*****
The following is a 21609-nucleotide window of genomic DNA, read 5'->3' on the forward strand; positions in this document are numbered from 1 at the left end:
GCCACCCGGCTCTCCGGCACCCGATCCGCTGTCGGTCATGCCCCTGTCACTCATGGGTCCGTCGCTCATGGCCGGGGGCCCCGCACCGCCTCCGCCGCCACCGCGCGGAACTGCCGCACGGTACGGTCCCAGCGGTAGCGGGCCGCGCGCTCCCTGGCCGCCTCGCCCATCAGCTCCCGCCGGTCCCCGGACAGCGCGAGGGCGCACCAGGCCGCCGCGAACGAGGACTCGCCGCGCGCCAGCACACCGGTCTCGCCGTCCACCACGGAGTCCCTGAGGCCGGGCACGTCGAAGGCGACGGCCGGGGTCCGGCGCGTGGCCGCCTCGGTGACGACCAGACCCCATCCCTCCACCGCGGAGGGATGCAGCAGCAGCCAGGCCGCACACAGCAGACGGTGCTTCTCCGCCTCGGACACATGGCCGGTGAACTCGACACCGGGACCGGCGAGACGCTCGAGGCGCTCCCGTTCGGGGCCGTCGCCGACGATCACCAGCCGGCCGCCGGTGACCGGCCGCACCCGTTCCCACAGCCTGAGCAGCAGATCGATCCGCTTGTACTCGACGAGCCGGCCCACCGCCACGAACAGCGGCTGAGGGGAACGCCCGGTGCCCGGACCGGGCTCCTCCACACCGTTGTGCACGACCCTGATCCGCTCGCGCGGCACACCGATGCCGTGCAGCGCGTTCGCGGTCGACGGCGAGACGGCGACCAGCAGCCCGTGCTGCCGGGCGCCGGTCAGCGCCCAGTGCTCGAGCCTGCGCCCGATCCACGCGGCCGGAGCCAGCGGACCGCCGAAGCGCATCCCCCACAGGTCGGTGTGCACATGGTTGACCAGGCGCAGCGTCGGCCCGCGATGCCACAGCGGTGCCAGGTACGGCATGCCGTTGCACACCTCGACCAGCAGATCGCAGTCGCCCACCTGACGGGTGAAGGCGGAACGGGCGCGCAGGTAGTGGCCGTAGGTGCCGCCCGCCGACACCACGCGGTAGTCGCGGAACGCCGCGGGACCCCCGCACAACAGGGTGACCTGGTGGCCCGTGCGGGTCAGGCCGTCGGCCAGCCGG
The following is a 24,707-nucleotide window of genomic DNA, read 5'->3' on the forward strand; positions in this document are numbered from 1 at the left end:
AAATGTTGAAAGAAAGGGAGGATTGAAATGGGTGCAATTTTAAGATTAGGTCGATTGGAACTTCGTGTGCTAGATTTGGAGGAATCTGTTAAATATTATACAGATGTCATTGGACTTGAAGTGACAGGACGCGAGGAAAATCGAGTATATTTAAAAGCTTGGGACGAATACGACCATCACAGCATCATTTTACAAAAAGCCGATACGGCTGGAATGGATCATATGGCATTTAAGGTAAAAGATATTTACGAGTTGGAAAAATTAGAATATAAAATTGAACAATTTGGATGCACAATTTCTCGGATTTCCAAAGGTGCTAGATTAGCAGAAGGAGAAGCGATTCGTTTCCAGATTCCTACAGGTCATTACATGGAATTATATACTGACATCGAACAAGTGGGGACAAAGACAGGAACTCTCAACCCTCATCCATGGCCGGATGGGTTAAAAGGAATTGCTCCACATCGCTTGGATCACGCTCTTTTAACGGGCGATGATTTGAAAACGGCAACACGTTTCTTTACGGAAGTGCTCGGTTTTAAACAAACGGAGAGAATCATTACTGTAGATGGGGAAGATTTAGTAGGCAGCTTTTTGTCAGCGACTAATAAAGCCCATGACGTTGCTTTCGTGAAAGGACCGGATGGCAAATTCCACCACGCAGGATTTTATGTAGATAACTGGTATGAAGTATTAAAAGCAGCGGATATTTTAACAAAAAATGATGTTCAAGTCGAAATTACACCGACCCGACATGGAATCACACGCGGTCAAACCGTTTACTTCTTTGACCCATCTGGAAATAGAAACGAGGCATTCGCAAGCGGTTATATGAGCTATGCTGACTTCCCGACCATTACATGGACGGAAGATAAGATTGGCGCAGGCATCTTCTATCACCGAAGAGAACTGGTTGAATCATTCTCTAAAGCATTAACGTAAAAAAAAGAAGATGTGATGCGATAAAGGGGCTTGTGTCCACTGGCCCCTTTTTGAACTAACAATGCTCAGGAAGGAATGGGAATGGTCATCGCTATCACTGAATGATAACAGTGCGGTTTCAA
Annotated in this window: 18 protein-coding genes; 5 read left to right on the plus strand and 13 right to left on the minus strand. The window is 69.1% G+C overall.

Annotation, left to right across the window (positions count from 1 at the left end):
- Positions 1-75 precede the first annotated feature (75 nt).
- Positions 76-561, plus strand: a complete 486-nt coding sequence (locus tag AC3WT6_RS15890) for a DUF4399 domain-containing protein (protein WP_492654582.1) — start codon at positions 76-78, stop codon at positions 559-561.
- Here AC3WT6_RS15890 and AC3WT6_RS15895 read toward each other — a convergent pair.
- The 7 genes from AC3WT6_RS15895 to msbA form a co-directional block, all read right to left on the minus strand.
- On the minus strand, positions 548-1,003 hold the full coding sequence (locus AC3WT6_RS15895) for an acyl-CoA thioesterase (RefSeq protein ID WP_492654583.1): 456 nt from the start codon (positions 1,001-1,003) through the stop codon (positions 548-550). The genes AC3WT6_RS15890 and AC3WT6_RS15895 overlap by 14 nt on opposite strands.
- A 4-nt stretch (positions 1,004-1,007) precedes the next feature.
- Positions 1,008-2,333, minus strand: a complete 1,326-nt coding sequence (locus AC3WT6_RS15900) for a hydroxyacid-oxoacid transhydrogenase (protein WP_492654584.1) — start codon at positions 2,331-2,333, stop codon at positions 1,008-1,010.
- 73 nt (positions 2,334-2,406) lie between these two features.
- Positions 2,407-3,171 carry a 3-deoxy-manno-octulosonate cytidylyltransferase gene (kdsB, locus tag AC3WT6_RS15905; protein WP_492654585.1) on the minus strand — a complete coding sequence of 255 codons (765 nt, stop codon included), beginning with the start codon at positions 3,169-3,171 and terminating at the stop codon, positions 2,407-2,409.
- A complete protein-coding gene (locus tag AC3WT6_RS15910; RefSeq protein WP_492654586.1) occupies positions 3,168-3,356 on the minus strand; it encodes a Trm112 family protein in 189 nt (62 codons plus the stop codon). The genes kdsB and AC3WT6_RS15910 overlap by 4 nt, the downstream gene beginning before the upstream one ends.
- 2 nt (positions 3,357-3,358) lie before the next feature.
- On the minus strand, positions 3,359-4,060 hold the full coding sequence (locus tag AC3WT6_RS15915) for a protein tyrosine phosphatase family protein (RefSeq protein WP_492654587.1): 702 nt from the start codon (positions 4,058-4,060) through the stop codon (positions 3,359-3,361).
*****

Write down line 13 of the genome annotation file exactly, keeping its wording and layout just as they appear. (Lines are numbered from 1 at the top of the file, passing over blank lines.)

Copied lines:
- Positions 1,008-2,333, minus strand: a complete 1,326-nt coding sequence (locus AC3WT6_RS15900) for a hydroxyacid-oxoacid transhydrogenase (protein WP_492654584.1) — start codon at positions 2,331-2,333, stop codon at positions 1,008-1,010.